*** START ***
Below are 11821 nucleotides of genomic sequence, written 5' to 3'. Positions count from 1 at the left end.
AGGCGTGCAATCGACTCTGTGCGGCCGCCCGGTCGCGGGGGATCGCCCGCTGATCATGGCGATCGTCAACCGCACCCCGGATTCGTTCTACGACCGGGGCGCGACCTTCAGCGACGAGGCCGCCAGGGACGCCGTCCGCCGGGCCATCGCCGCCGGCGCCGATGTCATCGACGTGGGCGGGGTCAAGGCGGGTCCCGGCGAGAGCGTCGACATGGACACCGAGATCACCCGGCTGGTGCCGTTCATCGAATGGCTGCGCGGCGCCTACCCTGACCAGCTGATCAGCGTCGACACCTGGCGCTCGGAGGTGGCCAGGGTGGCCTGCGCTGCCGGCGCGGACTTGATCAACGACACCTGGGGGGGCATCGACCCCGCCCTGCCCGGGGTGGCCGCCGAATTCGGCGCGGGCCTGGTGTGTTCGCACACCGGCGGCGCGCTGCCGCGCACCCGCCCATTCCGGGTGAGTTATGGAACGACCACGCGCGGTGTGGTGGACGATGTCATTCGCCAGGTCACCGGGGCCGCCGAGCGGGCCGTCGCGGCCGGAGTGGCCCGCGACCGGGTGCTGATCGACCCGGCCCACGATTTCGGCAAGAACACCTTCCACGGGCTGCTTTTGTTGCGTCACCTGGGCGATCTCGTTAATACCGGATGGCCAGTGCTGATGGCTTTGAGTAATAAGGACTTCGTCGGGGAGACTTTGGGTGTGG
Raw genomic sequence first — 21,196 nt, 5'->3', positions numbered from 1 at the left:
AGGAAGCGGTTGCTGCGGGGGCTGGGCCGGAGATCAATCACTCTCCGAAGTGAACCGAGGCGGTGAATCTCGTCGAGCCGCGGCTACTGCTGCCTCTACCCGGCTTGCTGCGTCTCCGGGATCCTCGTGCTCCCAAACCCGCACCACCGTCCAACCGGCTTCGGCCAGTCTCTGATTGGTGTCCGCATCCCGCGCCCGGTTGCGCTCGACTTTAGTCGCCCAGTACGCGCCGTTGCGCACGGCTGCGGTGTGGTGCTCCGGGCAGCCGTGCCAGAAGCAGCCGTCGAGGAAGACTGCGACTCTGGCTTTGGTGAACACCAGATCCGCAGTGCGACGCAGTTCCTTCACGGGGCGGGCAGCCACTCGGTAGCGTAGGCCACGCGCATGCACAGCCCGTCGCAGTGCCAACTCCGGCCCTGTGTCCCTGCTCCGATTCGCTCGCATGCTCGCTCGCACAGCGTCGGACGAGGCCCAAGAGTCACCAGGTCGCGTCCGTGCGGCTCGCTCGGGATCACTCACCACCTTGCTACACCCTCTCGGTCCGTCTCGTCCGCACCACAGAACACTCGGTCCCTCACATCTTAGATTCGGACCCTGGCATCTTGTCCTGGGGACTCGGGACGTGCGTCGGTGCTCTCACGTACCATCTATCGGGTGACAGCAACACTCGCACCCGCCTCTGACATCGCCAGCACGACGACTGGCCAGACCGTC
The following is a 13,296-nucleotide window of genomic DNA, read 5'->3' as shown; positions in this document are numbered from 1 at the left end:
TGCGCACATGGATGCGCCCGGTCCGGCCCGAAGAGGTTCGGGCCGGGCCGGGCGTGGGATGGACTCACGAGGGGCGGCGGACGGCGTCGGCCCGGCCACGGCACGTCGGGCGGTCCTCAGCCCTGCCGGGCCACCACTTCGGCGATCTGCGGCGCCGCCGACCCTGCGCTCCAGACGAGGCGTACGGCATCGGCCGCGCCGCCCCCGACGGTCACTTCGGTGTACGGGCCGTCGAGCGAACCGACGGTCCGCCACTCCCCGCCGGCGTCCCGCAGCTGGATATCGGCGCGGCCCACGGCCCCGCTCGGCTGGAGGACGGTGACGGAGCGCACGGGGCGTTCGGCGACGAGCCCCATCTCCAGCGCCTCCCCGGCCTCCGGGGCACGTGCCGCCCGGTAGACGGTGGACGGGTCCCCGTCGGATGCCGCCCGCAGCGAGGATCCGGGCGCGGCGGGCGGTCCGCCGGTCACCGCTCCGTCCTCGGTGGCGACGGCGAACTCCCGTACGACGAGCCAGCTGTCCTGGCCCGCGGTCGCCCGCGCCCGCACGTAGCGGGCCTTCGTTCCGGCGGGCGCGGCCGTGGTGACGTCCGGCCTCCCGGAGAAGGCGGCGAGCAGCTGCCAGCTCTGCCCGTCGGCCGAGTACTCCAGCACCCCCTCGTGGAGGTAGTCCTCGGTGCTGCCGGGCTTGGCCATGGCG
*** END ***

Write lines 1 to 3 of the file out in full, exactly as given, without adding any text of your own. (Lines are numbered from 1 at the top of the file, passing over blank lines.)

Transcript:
Below are 11821 nucleotides of genomic sequence, written 5' to 3'. Positions count from 1 at the left end.
AGGCGTGCAATCGACTCTGTGCGGCCGCCCGGTCGCGGGGGATCGCCCGCTGATCATGGCGATCGTCAACCGCACCCCGGATTCGTTCTACGACCGGGGCGCGACCTTCAGCGACGAGGCCGCCAGGGACGCCGTCCGCCGGGCCATCGCCGCCGGCGCCGATGTCATCGACGTGGGCGGGGTCAAGGCGGGTCCCGGCGAGAGCGTCGACATGGACACCGAGATCACCCGGCTGGTGCCGTTCATCGAATGGCTGCGCGGCGCCTACCCTGACCAGCTGATCAGCGTCGACACCTGGCGCTCGGAGGTGGCCAGGGTGGCCTGCGCTGCCGGCGCGGACTTGATCAACGACACCTGGGGGGGCATCGACCCCGCCCTGCCCGGGGTGGCCGCCGAATTCGGCGCGGGCCTGGTGTGTTCGCACACCGGCGGCGCGCTGCCGCGCACCCGCCCATTCCGGGTGAGTTATGGAACGACCACGCGCGGTGTGGTGGACGATGTCATTCGCCAGGTCACCGGGGCCGCCGAGCGGGCCGTCGCGGCCGGAGTGGCCCGCGACCGGGTGCTGATCGACCCGGCCCACGATTTCGGCAAGAACACCTTCCACGGGCTGCTTTTGTTGCGTCACCTGGGCGATCTCGTTAATACCGGATGGCCAGTGCTGATGGCTTTGAGTAATAAGGACTTCGTCGGGGAGACTTTGGGTGTGG
Raw genomic sequence first — 21,196 nt, 5'->3', positions numbered from 1 at the left: